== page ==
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New Regulations On Disposal Of Consumer Report Information

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September 28, 2005
Author: , Esq.


On December 4, 2003, the Fair and Accurate Credit Transactions Act of 2003, Pub L. 108-159, 117 Stat. 1952 (“FACT Act”) was signed into law. The FACT Act amends the Fair Credit Reporting Act (“FCRA”), 15 U.S.C. § 1681 et seq., by requiring that “any person that maintains or otherwise possesses consumer information, or any compilation of consumer information, derived from consumer reports for a business purpose to properly dispose of any such information or compilation.”1 Regulations were added, effective June 1, 2005, to assist businesses in complying with the record disposal rule imposed by the FACT Act.


As set forth in the regulations, the purpose of § 216 of the FACT Act is to “reduce the risk of consumer fraud and related harms, including identity theft, created by improper disposal of consumer information.” 2

Who is Effected

Any business, regardless of industry, that obtains a consumer report, or information derived from a consumer report, will be subject to the record disposal rule imposed by the FACT Act.3 Among the entities that possess or maintain consumer information for a business purpose are consumer reporting agencies, as well as landlords, government agencies, mortgage brokers, automobile dealers, utility companies, telecommunication companies, employers, and other users of consumer reports. 4

Consumer Information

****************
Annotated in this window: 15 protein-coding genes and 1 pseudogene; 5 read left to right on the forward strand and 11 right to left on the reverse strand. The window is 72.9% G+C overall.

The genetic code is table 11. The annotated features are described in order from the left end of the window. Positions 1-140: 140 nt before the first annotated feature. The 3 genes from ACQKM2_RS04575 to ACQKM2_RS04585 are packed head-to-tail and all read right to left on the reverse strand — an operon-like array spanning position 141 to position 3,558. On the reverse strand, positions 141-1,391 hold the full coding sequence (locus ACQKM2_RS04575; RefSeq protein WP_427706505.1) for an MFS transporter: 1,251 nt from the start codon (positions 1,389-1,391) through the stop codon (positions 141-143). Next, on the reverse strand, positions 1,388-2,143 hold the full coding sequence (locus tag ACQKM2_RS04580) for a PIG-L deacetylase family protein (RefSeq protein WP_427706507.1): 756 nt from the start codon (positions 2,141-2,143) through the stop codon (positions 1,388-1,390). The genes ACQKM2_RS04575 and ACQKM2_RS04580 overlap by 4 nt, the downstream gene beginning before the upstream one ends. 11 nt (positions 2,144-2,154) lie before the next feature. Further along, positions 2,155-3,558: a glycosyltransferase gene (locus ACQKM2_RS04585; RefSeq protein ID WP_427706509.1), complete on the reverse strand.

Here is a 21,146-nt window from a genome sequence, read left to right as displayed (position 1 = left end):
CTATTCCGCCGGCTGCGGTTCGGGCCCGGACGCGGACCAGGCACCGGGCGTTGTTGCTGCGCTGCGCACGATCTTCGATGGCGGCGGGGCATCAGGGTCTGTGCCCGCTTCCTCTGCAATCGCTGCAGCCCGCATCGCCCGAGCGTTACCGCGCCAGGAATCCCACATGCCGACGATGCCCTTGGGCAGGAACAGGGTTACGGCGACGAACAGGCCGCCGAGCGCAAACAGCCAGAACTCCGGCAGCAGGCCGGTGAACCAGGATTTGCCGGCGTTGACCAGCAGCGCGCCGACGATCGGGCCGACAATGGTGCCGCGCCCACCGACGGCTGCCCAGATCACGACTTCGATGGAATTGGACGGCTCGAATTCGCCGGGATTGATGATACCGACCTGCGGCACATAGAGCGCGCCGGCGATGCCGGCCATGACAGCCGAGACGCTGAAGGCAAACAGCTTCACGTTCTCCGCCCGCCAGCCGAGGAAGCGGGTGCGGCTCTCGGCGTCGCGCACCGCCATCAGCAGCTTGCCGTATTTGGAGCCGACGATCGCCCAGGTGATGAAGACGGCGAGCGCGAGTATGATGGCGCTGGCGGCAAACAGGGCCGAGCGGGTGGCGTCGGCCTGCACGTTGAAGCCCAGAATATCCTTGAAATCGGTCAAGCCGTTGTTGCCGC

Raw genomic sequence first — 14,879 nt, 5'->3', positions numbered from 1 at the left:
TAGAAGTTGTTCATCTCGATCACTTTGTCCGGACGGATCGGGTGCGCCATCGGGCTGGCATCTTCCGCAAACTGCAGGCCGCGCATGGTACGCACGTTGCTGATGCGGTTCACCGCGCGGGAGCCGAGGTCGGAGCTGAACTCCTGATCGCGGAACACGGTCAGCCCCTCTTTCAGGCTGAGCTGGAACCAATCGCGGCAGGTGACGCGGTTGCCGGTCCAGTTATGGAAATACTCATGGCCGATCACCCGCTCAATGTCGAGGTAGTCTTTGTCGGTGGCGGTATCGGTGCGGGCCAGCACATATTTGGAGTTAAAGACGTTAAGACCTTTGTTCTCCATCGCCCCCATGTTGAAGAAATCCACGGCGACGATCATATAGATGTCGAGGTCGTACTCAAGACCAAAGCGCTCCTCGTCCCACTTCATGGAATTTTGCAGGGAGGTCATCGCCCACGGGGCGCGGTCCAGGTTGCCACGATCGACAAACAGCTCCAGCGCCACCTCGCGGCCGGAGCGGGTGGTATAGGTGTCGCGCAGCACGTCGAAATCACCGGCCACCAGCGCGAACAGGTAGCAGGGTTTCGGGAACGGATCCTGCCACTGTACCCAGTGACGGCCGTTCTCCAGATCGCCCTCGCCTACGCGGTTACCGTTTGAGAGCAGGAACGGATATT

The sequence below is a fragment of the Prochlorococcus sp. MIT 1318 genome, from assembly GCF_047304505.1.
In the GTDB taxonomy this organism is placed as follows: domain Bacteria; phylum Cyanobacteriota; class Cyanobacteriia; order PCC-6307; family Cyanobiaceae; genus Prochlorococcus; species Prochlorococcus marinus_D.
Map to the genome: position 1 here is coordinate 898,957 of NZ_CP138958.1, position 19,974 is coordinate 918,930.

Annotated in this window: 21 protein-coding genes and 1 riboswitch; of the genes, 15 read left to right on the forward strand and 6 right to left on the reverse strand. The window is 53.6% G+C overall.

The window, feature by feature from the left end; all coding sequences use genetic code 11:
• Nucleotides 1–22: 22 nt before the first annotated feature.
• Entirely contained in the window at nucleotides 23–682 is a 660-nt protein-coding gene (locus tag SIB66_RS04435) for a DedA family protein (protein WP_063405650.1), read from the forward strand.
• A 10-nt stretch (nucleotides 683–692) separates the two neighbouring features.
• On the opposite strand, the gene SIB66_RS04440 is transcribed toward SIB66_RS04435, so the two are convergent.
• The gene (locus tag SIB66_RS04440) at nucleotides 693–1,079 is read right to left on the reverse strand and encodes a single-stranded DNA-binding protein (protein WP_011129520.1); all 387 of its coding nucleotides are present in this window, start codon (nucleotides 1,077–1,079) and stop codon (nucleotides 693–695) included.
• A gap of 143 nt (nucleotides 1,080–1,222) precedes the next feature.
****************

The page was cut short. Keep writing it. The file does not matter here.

The FACT Act refers to disposing of information “derived from consumer reports.” The phrase “derived from consumer reports”5 covers all information about a consumer that is derived from any consumer report(s), including information taken from a consumer report, information that results from manipulation of information taken from a consumer report, and information combined with other types of information.6 The Federal Trade Commission (“FTC”) believes that there are various personal identifiers beyond a person’s name that would bring information within the scope of § 216 of the FACT Act, “including but not limited to, a social security number, driver’s license number, phone number, physical address, and e-mail address.” 7

“[I]information that does not identify individuals, such as aggregate information or blind data,” is excluded.8

Proper Disposal of Consumer Information

The standard for proper disposal is a “reasonable measures” standard. Specifically, any person that maintains or possesses consumer information is required to “take reasonable measures to protect against unauthorized access to or use of the information in connection with its disposal.”9 This is a flexible standard that does not require “covered persons to ensure perfect destruction of consumer information in every instance.”10 The FTC expects that in taking “reasonable measures,” entities covered by § 216 of the FACT Act will “consider the sensitivity of the consumer information, the nature and size of the entity’s operations, the costs and benefits of different disposal methods, and relevant technological changes.”11 The FTC has also stated that “reasonable measures” are likely to include establishment of policies and procedures for disposal, as well as proper employee training.12

In order to provide additional guidance, the regulations also list examples of disposal measures that would be reasonable under § 216 of the FACT Act including:

(1) Implementing and monitoring compliance with policies and procedures that require the burning, pulverizing, or shredding of papers containing consumer information so that the information cannot practically be read or reconstructed.13
(2) Implementing and monitoring compliance with policies and procedures that require the destruction or erasure of electronic media containing consumer information so that the information cannot practically be read or reconstructed.14